In 1996 Nike and Brazil’s national team started a partnership, which in many ways has influenced Nike’s past, present and future. With great inspiration and admiration for a young world-beater by the name of Ronaldo, Nike developed a very special football boot, which would go on to become one of the most iconic silo’s in the world. Come with, when we take a journey from the first Mercurial in 1998 to the newest Superfly in 2014.

The World Cup in 1998 stands out in many peoples memory, mainly because of one man: Ronaldo Luís Nazário de Lima, or just Ronaldo. Nike had already gotten to know the young phenomenon two years before, when they signed with the Brazilian national team – and when they saw him play, it was clear that he was going to redefine football all together.

See our large selection of Nike Mercurial boots right here.

With Ronaldo as the main source of inspiration Nike developed a football boot, which would first and foremost accommodate the fast paced side of the game. They switched out the traditional leather upper with a kangaroo leather-emulating material called KNG-100, which was both lighter and didn’t take in as much water as regular leather. The soleplate was changed to a far thinner and lighter sole, as well as the stud-configuration being changed to more conical studs, to ensure a more aggressive grip and increase acceleration. Furthermore the upper was given a sticky texture, to increase ball control. All in all the first Nike Mercurial was truly a revolution that changed the game rules for what one could do with a football boot.

13 generations in 16 years. That’s what we have seen so far from Nike’s Mercurial collection. The Mercurial concept builds on the idea of giving the fastest players in the game the best tools on their feet. Throughout the 13 generations Nike experimented with several different ideas, thoughts and sources of inspiration. In a constant hunt to reduce weight, Nike have added and removed several materials and it is today a rule, rather than an exception that a boot has to weigh less than 200 grams. See our large selection of Nike Mercurial boots right here.

The Mercurial family has included a number of the very biggest football players in the world, from the original Ronaldo, who started the entire journey, to Cristiano Ronaldo, who has continued the legacy. Through Nike’s journey plenty has happened and while the Mercurial started with a kangaroo leather-emulating upper, it has moved on to the advanced Teijin synthetic. The Japanese material was first used on a Mercurial in 2006, on the Mercurial Vapor III.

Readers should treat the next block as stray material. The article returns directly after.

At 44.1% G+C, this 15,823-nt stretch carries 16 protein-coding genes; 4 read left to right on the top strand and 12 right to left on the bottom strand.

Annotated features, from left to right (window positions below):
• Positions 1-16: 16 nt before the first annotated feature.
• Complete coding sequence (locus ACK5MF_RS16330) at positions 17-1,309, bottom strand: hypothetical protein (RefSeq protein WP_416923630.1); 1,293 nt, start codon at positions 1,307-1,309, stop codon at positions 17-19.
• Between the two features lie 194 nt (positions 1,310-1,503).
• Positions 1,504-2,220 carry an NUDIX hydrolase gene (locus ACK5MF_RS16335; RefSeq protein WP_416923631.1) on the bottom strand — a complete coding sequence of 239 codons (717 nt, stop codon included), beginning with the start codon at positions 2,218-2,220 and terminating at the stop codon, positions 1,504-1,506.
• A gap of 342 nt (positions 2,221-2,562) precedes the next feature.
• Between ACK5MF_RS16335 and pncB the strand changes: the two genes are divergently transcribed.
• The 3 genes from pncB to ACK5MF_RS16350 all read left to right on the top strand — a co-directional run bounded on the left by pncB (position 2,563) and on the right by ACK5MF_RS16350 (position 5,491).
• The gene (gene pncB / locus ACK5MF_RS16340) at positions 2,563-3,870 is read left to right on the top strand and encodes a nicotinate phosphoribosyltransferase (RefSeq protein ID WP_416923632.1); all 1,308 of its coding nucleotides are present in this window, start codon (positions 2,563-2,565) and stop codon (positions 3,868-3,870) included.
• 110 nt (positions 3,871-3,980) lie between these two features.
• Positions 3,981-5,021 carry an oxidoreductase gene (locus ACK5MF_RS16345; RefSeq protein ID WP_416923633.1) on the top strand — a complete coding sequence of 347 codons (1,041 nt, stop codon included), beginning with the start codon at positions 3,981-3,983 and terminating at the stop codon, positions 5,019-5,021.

Two areas that have been central in Nike’s development of their Mercurial, but first and foremost was always explosive speed. This is something Nike have sought to achieve through reduced weight, but also the sole and stud-configurations have played a vital role. With Nike’s Superfly-collection, they also introduced a carbon-fibre soleplate, which was far more responsive and increased the power of your kick-off considerably. This combined with a constant evolution of their stud-systems, means that Nike have continuously pushed the boundaries and given better and better prerequisites for increased acceleration. This brought with it one of the most innovative and memorable configurations in the NikeSENSE studs that were made together with Cristiano Ronaldo and were used in 2010 on the Mercurial Vapor Superfly II.

Another area that Nike had great focus on when designing their Mercurial boots, is to give the desired explosiveness, without compromising on comfort. In the first couple of generations, this balance between speed and comfort often fell out in favour of quickness. Many struggled with blisters and it did hurt the Mercurial’s reputation. This has in the meantime been fixed, much thanks to work done of the heel counter. One of the best examples of Nike working on comfort, was the introduction of the Flywire technology on the first Superfly. It gave a unique fit, where the boots upper really wrapped itself around your foot to give a tight fit.

See our great selection of Nike Mercurial boots right here.

Ball feel was a third, albeit slightly less important, element of the Mercurial. In the latest couple of models the ball feel has however been on front seat at Nike and this can be seen with the introduction of All Conditions Control, which is a special technology that is incorporated into the upper and ensures a consistent touch in all weather conditions. Also SpeedControl saw the light of day on the ninth generation, which is a golfball like texture, that keeps the ball close to your feet.

Now we are in 2014 and have been introduced to a new innovation and equally revolutionising boot from the Mercurial family. The Mercurial Superfly IV is probably Nike’s most complete football boot, which covers all the central elements on a previously unseen scale. A Flyknit upper gives a unique barefoot feel, while the Dynamic Fit Collar gives the feeling of a boot and leg as one. The Brio-cables are built into the upper and function like the Flywire, while the carbonfibre still gives the best acceleration anywhere. The 13th Mercurial football boot is a perfect example of how far Nike have come in the last 16 years. It truly shows the journey Nike have been on, since they launched the first Mercurial in 1998.

See our cool selection of Nike Mercurial boots right here.

When looking at the 13 Mercurial football boots, it is an impressive evolution Nike have been through. It is however apparent that Nike have had to overcome some challenges and experiments, before finding the winning formula. Of these 13 models, which has been your absolute favourite?